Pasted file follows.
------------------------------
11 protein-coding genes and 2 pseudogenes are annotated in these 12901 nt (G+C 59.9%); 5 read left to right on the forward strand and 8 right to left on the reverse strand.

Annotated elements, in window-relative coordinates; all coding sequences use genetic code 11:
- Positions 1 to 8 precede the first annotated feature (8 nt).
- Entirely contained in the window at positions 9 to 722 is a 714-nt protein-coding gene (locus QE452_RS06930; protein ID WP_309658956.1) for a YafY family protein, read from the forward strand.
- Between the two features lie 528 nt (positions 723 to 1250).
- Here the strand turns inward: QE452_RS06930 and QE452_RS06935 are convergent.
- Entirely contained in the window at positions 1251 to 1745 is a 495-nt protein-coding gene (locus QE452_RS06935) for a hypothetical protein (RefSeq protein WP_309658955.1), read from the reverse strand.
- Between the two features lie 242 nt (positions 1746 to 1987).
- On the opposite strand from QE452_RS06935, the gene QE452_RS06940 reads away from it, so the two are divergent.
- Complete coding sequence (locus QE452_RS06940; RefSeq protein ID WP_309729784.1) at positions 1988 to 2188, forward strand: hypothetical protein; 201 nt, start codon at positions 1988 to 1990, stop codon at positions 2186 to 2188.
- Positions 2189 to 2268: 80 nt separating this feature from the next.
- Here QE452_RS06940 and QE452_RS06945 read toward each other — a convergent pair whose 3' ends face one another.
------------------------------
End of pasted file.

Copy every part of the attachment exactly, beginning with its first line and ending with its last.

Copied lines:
11 protein-coding genes and 2 pseudogenes are annotated in these 12901 nt (G+C 59.9%); 5 read left to right on the forward strand and 8 right to left on the reverse strand.

Annotated elements, in window-relative coordinates; all coding sequences use genetic code 11:
- Positions 1 to 8 precede the first annotated feature (8 nt).
- Entirely contained in the window at positions 9 to 722 is a 714-nt protein-coding gene (locus QE452_RS06930; protein ID WP_309658956.1) for a YafY family protein, read from the forward strand.
- Between the two features lie 528 nt (positions 723 to 1250).
- Here the strand turns inward: QE452_RS06930 and QE452_RS06935 are convergent.
- Entirely contained in the window at positions 1251 to 1745 is a 495-nt protein-coding gene (locus QE452_RS06935) for a hypothetical protein (RefSeq protein WP_309658955.1), read from the reverse strand.
- Between the two features lie 242 nt (positions 1746 to 1987).
- On the opposite strand from QE452_RS06935, the gene QE452_RS06940 reads away from it, so the two are divergent.
- Complete coding sequence (locus QE452_RS06940; RefSeq protein ID WP_309729784.1) at positions 1988 to 2188, forward strand: hypothetical protein; 201 nt, start codon at positions 1988 to 1990, stop codon at positions 2186 to 2188.
- Positions 2189 to 2268: 80 nt separating this feature from the next.
- Here QE452_RS06940 and QE452_RS06945 read toward each other — a convergent pair whose 3' ends face one another.